Andrea Molinatti | EurekAlert!
Multi-institutional collaboration uncovers how molecular machines assemble
02.12.2016 | Salk Institute
Fertilized egg cells trigger and monitor loss of sperm’s epigenetic memory
02.12.2016 | IMBA - Institut für Molekulare Biotechnologie der Österreichischen Akademie der Wissenschaften GmbH
A multi-institutional research collaboration has created a novel approach for fabricating three-dimensional micro-optics through the shape-defined formation of porous silicon (PSi), with broad impacts in integrated optoelectronics, imaging, and photovoltaics.
Working with colleagues at Stanford and The Dow Chemical Company, researchers at the University of Illinois at Urbana-Champaign fabricated 3-D birefringent...
In experiments with magnetic atoms conducted at extremely low temperatures, scientists have demonstrated a unique phase of matter: The atoms form a new type of quantum liquid or quantum droplet state. These so called quantum droplets may preserve their form in absence of external confinement because of quantum effects. The joint team of experimental physicists from Innsbruck and theoretical physicists from Hannover report on their findings in the journal Physical Review X.
“Our Quantum droplets are in the gas phase but they still drop like a rock,” explains experimental physicist Francesca Ferlaino when talking about the...
The Max Planck Institute for Physics (MPP) is opening up a new research field. A workshop from November 21 - 22, 2016 will mark the start of activities for an innovative axion experiment. Axions are still only purely hypothetical particles. Their detection could solve two fundamental problems in particle physics: What dark matter consists of and why it has not yet been possible to directly observe a CP violation for the strong interaction.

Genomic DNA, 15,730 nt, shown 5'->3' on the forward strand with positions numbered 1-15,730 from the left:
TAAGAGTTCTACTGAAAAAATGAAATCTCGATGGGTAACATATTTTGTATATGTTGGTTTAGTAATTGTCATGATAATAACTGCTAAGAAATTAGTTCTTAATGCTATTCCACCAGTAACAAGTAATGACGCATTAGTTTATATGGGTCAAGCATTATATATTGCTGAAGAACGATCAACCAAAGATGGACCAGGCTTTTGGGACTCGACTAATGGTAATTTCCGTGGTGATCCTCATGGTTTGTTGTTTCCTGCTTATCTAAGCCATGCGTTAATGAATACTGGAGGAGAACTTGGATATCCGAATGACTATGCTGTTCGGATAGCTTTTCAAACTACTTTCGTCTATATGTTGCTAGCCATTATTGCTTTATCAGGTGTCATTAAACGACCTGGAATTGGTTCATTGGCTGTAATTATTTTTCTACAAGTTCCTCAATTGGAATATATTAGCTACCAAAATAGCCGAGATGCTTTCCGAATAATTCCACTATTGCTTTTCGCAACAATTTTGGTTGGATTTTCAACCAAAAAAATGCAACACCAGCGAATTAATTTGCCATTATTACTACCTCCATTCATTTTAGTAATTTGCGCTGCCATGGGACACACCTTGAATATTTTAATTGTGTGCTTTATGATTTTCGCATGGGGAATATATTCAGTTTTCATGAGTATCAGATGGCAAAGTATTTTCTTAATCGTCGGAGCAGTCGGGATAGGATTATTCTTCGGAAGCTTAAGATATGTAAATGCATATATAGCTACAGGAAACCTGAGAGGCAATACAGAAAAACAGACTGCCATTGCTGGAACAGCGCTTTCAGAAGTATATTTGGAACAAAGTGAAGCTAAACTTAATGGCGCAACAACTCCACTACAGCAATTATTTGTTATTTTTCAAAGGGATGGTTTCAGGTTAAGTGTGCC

The “MADMAX” project is the MPP’s commitment to axion research. Axions are so far only a theoretical prediction and are difficult to detect: on the one hand,...
Broadband rotational spectroscopy unravels structural reshaping of isolated molecules in the gas phase to accommodate water
In two recent publications in the Journal of Chemical Physics and in the Journal of Physical Chemistry Letters, researchers around Melanie Schnell from the Max...
The efficiency of power electronic systems is not solely dependent on electrical efficiency but also on weight, for example, in mobile systems. When the weight of relevant components and devices in airplanes, for instance, is reduced, fuel savings can be achieved and correspondingly greenhouse gas emissions decreased. New materials and components based on gallium nitride (GaN) can help to reduce weight and increase the efficiency. With these new materials, power electronic switches can be operated at higher switching frequency, resulting in higher power density and lower material costs.
Researchers at the Fraunhofer Institute for Solar Energy Systems ISE together with partners have investigated how these materials can be used to make power...
16.11.2016 | Event News
01.11.2016 | Event News
14.10.2016 | Event News
02.12.2016 | Medical Engineering
02.12.2016 | Agricultural and Forestry Science
02.12.2016 | Physics and Astronomy